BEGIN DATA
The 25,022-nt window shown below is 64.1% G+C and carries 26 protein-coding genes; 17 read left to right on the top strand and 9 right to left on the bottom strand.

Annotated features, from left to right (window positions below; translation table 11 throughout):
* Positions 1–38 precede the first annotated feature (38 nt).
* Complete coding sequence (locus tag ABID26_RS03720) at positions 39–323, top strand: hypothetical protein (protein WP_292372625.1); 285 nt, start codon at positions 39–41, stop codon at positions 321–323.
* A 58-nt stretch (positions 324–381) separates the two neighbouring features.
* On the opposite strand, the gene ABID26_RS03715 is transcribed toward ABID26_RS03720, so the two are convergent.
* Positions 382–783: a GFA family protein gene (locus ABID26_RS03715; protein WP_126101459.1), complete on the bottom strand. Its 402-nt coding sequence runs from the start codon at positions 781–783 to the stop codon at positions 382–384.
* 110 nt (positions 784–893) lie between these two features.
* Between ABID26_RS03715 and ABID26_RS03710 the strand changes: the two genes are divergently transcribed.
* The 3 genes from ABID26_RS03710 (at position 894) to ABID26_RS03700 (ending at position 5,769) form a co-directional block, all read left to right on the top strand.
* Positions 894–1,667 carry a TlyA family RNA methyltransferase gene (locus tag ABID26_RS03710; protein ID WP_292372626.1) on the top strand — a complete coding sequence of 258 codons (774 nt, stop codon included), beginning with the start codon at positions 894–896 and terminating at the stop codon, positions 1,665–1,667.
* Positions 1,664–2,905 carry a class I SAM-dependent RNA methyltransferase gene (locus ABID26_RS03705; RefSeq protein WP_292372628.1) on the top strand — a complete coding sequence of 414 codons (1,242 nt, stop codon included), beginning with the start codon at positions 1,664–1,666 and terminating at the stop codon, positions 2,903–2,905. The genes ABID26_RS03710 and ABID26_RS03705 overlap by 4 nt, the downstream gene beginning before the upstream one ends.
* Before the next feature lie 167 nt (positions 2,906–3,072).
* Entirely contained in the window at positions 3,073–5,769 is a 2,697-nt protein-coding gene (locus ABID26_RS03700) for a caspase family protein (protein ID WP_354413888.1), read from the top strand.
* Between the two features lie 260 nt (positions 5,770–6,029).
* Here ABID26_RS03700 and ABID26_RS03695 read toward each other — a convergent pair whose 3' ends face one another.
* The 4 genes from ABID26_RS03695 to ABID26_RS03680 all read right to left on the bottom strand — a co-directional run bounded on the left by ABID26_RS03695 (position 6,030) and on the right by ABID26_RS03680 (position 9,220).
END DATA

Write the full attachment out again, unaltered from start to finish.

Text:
The 25,022-nt window shown below is 64.1% G+C and carries 26 protein-coding genes; 17 read left to right on the top strand and 9 right to left on the bottom strand.

Annotated features, from left to right (window positions below; translation table 11 throughout):
* Positions 1–38 precede the first annotated feature (38 nt).
* Complete coding sequence (locus tag ABID26_RS03720) at positions 39–323, top strand: hypothetical protein (protein WP_292372625.1); 285 nt, start codon at positions 39–41, stop codon at positions 321–323.
* A 58-nt stretch (positions 324–381) separates the two neighbouring features.
* On the opposite strand, the gene ABID26_RS03715 is transcribed toward ABID26_RS03720, so the two are convergent.
* Positions 382–783: a GFA family protein gene (locus ABID26_RS03715; protein WP_126101459.1), complete on the bottom strand. Its 402-nt coding sequence runs from the start codon at positions 781–783 to the stop codon at positions 382–384.
* 110 nt (positions 784–893) lie between these two features.
* Between ABID26_RS03715 and ABID26_RS03710 the strand changes: the two genes are divergently transcribed.
* The 3 genes from ABID26_RS03710 (at position 894) to ABID26_RS03700 (ending at position 5,769) form a co-directional block, all read left to right on the top strand.
* Positions 894–1,667 carry a TlyA family RNA methyltransferase gene (locus tag ABID26_RS03710; protein ID WP_292372626.1) on the top strand — a complete coding sequence of 258 codons (774 nt, stop codon included), beginning with the start codon at positions 894–896 and terminating at the stop codon, positions 1,665–1,667.
* Positions 1,664–2,905 carry a class I SAM-dependent RNA methyltransferase gene (locus ABID26_RS03705; RefSeq protein WP_292372628.1) on the top strand — a complete coding sequence of 414 codons (1,242 nt, stop codon included), beginning with the start codon at positions 1,664–1,666 and terminating at the stop codon, positions 2,903–2,905. The genes ABID26_RS03710 and ABID26_RS03705 overlap by 4 nt, the downstream gene beginning before the upstream one ends.
* Before the next feature lie 167 nt (positions 2,906–3,072).
* Entirely contained in the window at positions 3,073–5,769 is a 2,697-nt protein-coding gene (locus ABID26_RS03700) for a caspase family protein (protein ID WP_354413888.1), read from the top strand.
* Between the two features lie 260 nt (positions 5,770–6,029).
* Here ABID26_RS03700 and ABID26_RS03695 read toward each other — a convergent pair whose 3' ends face one another.
* The 4 genes from ABID26_RS03695 to ABID26_RS03680 all read right to left on the bottom strand — a co-directional run bounded on the left by ABID26_RS03695 (position 6,030) and on the right by ABID26_RS03680 (position 9,220).